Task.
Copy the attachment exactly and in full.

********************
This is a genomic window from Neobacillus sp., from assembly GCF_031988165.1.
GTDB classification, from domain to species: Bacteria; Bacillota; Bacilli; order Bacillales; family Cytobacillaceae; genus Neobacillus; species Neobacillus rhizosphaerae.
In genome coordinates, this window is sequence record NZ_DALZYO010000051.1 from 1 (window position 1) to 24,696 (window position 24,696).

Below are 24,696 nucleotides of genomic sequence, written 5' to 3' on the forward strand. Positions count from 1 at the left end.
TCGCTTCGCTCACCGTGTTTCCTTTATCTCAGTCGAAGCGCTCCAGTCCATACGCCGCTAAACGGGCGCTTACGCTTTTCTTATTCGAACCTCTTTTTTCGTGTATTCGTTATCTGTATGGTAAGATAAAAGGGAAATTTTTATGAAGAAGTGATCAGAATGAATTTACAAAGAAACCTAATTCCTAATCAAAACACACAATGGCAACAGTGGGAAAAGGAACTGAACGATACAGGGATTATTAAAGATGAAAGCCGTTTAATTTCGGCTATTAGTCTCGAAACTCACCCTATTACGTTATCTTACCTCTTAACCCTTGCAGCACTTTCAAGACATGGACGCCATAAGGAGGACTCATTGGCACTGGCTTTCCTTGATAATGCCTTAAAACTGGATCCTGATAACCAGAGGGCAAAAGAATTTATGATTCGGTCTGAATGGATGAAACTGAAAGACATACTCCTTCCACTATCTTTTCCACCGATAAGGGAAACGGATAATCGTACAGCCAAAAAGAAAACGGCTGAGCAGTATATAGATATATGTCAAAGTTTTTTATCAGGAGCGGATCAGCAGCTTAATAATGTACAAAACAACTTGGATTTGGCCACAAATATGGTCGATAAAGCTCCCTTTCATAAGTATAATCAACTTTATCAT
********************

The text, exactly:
This is a genomic window from Neobacillus sp., from assembly GCF_031988165.1.
GTDB classification, from domain to species: Bacteria; Bacillota; Bacilli; order Bacillales; family Cytobacillaceae; genus Neobacillus; species Neobacillus rhizosphaerae.
In genome coordinates, this window is sequence record NZ_DALZYO010000051.1 from 1 (window position 1) to 24,696 (window position 24,696).

Below are 24,696 nucleotides of genomic sequence, written 5' to 3' on the forward strand. Positions count from 1 at the left end.
TCGCTTCGCTCACCGTGTTTCCTTTATCTCAGTCGAAGCGCTCCAGTCCATACGCCGCTAAACGGGCGCTTACGCTTTTCTTATTCGAACCTCTTTTTTCGTGTATTCGTTATCTGTATGGTAAGATAAAAGGGAAATTTTTATGAAGAAGTGATCAGAATGAATTTACAAAGAAACCTAATTCCTAATCAAAACACACAATGGCAACAGTGGGAAAAGGAACTGAACGATACAGGGATTATTAAAGATGAAAGCCGTTTAATTTCGGCTATTAGTCTCGAAACTCACCCTATTACGTTATCTTACCTCTTAACCCTTGCAGCACTTTCAAGACATGGACGCCATAAGGAGGACTCATTGGCACTGGCTTTCCTTGATAATGCCTTAAAACTGGATCCTGATAACCAGAGGGCAAAAGAATTTATGATTCGGTCTGAATGGATGAAACTGAAAGACATACTCCTTCCACTATCTTTTCCACCGATAAGGGAAACGGATAATCGTACAGCCAAAAAGAAAACGGCTGAGCAGTATATAGATATATGTCAAAGTTTTTTATCAGGAGCGGATCAGCAGCTTAATAATGTACAAAACAACTTGGATTTGGCCACAAATATGGTCGATAAAGCTCCCTTTCATAAGTATAATCAACTTTATCAT